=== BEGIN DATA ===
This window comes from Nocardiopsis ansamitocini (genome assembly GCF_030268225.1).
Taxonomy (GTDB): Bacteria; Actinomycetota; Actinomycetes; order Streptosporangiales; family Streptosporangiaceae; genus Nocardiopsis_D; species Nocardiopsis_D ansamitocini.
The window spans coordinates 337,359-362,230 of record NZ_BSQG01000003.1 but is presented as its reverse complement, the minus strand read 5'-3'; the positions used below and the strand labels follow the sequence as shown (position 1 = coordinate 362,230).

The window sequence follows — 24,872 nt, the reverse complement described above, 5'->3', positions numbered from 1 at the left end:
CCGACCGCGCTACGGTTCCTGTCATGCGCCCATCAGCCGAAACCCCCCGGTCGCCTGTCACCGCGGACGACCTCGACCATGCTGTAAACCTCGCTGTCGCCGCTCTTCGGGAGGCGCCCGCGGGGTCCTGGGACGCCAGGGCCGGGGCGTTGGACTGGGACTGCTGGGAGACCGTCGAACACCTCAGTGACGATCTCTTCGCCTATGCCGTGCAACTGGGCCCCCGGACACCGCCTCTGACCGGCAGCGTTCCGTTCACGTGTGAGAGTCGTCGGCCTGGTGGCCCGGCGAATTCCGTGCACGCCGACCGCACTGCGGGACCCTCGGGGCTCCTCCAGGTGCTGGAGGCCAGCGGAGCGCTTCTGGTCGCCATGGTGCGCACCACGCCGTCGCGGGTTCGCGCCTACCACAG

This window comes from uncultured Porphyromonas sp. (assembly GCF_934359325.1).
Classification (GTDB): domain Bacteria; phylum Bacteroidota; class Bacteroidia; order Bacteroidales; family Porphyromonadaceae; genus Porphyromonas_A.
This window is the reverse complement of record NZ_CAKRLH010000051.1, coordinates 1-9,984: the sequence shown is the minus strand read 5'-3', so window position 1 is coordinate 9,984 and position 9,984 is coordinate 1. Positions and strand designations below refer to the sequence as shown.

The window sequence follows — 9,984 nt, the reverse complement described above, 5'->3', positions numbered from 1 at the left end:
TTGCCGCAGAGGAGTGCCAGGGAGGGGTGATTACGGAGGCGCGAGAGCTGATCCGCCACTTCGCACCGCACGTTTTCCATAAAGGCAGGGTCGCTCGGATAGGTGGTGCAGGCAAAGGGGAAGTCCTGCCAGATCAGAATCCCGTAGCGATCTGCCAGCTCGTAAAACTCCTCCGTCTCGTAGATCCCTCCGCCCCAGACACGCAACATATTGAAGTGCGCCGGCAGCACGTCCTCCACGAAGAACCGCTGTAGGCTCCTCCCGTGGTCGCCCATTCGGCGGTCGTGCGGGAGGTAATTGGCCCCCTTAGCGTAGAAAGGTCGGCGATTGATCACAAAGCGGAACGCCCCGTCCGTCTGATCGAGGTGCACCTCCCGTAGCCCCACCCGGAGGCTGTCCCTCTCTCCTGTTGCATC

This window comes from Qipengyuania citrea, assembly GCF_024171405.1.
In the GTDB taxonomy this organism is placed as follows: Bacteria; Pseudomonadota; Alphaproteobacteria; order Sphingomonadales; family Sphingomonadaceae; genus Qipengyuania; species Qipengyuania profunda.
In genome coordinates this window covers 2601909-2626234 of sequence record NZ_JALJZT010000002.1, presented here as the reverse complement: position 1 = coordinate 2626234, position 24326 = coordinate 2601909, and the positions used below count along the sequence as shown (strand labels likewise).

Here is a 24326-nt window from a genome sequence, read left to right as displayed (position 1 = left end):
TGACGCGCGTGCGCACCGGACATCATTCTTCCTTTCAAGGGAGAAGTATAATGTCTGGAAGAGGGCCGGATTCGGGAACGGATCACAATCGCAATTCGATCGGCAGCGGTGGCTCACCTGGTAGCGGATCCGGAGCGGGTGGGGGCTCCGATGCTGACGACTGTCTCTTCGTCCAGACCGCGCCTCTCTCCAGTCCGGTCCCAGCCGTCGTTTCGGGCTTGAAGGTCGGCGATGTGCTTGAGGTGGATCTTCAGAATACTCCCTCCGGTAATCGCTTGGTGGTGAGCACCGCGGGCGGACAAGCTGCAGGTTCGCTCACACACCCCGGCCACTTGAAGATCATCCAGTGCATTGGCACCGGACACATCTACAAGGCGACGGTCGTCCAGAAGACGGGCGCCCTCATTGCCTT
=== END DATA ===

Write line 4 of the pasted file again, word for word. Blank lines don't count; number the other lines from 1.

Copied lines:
The window sequence follows — 24,872 nt, the reverse complement described above, 5'->3', positions numbered from 1 at the left end: